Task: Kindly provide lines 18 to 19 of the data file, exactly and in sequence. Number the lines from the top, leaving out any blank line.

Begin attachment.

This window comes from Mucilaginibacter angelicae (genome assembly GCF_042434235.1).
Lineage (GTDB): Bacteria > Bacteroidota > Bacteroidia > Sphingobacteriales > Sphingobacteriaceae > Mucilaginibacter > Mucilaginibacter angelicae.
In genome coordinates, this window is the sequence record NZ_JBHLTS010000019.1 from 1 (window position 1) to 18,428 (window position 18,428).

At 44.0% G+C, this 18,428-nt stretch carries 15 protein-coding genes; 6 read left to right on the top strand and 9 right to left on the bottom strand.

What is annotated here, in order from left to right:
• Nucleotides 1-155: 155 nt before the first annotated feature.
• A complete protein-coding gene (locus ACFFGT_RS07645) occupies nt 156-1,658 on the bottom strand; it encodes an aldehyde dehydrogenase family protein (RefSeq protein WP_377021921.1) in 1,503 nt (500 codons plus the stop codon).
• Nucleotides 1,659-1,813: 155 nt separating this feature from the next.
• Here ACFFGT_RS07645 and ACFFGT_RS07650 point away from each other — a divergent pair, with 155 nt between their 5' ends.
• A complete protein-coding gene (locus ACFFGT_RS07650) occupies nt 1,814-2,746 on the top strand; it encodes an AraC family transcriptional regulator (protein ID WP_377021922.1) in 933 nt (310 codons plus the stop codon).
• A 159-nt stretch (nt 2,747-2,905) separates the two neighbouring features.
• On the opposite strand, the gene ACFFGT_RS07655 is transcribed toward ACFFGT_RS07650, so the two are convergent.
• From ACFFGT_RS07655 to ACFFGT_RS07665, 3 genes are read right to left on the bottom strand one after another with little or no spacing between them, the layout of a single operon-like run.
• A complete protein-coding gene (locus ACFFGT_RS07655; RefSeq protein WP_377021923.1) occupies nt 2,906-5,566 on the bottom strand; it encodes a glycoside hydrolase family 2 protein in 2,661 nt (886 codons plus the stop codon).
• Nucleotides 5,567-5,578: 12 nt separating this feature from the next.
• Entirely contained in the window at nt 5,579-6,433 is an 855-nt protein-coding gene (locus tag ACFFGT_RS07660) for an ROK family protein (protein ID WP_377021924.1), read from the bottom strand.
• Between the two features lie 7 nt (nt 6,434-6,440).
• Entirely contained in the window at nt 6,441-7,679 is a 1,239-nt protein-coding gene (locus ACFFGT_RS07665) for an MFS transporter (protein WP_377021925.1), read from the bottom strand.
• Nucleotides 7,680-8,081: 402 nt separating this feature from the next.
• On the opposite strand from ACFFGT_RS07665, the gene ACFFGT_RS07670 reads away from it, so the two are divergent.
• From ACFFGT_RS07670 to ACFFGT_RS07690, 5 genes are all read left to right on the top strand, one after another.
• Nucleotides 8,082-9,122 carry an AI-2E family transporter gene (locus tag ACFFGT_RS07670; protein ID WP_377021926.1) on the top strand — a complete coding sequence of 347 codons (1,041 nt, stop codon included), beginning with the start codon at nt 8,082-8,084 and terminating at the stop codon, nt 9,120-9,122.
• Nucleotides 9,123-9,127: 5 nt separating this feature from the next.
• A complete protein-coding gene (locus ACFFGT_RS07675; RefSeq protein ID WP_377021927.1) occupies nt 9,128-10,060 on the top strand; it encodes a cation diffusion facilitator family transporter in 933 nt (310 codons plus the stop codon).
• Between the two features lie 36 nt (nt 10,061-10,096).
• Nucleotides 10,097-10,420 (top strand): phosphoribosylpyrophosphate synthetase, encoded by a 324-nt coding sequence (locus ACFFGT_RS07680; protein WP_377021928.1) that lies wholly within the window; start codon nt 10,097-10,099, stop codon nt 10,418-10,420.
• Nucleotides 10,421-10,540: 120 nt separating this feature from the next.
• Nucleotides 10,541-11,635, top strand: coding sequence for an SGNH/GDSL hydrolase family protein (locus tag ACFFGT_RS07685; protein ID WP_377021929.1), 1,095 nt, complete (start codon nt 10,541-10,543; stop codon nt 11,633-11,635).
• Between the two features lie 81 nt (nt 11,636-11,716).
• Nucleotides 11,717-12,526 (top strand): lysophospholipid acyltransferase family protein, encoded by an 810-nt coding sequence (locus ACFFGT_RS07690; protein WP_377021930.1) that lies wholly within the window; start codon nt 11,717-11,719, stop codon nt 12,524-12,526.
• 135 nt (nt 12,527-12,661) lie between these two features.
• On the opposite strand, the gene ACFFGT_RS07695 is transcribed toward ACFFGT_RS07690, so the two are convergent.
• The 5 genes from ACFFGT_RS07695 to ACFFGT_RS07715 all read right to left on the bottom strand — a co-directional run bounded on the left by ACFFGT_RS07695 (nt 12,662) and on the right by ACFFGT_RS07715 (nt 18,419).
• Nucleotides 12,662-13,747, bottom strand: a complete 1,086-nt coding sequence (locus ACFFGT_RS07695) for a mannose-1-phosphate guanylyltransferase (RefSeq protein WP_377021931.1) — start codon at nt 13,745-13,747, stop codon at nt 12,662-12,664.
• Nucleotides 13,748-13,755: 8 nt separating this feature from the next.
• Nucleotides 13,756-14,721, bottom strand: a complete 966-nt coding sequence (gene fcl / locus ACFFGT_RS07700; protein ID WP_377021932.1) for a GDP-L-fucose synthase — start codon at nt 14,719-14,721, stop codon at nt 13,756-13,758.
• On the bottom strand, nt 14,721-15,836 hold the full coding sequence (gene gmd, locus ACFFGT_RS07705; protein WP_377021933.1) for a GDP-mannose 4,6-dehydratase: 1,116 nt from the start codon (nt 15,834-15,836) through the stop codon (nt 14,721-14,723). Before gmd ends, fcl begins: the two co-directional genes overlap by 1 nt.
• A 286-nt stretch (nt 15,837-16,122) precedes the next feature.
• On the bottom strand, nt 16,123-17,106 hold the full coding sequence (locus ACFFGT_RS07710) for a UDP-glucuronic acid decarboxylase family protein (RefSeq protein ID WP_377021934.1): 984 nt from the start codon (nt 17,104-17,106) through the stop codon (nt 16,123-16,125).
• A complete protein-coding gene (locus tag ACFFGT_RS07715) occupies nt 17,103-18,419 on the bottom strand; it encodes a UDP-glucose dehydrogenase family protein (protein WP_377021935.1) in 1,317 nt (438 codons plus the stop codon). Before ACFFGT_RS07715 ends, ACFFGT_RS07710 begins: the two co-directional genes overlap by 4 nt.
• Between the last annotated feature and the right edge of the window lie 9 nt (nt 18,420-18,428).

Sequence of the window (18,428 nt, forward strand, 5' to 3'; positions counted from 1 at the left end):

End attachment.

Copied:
• Entirely contained in the window at nt 6,441-7,679 is a 1,239-nt protein-coding gene (locus ACFFGT_RS07665) for an MFS transporter (protein WP_377021925.1), read from the bottom strand.
• Nucleotides 7,680-8,081: 402 nt separating this feature from the next.